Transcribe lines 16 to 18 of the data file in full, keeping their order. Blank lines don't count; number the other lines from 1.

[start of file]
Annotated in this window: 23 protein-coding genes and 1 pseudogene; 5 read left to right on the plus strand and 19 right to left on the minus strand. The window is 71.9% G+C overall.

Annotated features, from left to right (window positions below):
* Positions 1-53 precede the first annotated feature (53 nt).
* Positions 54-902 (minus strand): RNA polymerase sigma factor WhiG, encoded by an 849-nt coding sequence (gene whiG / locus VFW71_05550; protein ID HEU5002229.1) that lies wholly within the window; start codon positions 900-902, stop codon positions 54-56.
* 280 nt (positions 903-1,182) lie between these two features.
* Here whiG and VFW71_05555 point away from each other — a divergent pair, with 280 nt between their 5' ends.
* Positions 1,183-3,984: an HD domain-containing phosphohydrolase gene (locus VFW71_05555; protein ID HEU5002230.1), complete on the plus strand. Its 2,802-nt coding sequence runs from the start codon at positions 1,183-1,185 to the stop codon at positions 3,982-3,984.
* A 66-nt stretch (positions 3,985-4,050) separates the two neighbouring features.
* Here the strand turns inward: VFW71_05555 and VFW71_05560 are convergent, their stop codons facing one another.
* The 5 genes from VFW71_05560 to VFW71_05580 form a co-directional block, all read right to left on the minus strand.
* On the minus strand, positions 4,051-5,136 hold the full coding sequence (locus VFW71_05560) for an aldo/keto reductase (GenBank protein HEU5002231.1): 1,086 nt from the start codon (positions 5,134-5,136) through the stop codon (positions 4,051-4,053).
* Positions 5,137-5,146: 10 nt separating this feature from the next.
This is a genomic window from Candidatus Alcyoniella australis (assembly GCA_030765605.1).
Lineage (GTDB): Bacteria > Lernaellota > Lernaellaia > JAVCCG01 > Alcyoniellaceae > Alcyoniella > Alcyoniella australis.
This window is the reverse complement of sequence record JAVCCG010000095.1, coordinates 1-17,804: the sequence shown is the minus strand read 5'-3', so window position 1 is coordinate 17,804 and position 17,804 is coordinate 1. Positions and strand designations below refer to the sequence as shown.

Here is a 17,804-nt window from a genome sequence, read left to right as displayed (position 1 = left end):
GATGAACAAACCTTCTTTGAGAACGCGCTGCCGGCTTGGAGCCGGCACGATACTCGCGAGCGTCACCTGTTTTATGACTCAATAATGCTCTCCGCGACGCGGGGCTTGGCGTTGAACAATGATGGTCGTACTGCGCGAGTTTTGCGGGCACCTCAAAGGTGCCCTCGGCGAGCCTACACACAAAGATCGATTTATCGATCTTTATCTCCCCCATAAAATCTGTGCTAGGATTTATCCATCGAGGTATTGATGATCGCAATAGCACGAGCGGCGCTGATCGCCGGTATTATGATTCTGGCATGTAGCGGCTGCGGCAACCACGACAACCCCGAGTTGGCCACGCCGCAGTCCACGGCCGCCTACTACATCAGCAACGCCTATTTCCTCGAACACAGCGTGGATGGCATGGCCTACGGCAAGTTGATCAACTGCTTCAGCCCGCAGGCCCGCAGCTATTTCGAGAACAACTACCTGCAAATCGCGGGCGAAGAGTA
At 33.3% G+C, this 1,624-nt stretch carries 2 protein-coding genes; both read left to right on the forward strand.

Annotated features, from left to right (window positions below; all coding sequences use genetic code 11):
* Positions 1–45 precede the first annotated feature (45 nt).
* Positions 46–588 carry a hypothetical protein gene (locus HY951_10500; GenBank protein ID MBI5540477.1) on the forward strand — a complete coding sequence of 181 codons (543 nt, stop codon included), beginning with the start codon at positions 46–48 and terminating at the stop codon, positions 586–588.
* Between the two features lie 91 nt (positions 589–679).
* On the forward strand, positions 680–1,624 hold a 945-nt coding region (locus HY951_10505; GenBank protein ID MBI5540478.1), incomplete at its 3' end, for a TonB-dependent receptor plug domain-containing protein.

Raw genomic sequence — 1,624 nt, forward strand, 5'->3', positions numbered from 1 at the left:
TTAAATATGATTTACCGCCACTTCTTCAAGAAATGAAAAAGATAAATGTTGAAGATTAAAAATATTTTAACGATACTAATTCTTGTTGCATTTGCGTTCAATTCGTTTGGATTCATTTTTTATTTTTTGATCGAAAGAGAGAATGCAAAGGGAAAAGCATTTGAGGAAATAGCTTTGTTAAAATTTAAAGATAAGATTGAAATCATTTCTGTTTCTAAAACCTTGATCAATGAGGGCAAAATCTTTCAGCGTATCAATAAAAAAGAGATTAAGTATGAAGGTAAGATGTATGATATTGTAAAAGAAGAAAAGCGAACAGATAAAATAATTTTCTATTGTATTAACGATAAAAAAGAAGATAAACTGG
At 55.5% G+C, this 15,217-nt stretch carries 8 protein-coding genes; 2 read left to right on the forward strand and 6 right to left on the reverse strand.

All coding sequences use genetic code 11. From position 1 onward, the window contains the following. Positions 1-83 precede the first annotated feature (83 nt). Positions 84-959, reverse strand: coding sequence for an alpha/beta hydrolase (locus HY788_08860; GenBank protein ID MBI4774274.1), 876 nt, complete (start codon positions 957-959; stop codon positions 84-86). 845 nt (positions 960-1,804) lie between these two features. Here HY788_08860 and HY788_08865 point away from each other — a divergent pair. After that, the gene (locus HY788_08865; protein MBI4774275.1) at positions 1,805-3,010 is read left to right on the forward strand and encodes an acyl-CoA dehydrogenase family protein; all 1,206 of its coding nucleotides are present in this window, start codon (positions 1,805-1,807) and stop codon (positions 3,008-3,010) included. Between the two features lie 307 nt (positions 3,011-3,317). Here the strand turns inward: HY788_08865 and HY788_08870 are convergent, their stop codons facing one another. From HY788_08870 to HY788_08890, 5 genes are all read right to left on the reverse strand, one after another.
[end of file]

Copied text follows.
Here is a 17,804-nt window from a genome sequence, read left to right as displayed (position 1 = left end):
GATGAACAAACCTTCTTTGAGAACGCGCTGCCGGCTTGGAGCCGGCACGATACTCGCGAGCGTCACCTGTTTTATGACTCAATAATGCTCTCCGCGACGCGGGGCTTGGCGTTGAACAATGATGGTCGTACTGCGCGAGTTTTGCGGGCACCTCAAAGGTGCCCTCGGCGAGCCTACACACAAAGATCGATTTATCGATCTTTATCTCCCCCATAAAATCTGTGCTAGGATTTATCCATCGAGGTATTGATGATCGCAATAGCACGAGCGGCGCTGATCGCCGGTATTATGATTCTGGCATGTAGCGGCTGCGGCAACCACGACAACCCCGAGTTGGCCACGCCGCAGTCCACGGCCGCCTACTACATCAGCAACGCCTATTTCCTCGAACACAGCGTGGATGGCATGGCCTACGGCAAGTTGATCAACTGCTTCAGCCCGCAGGCCCGCAGCTATTTCGAGAACAACTACCTGCAAATCGCGGGCGAAGAGTA
At 33.3% G+C, this 1,624-nt stretch carries 2 protein-coding genes; both read left to right on the forward strand.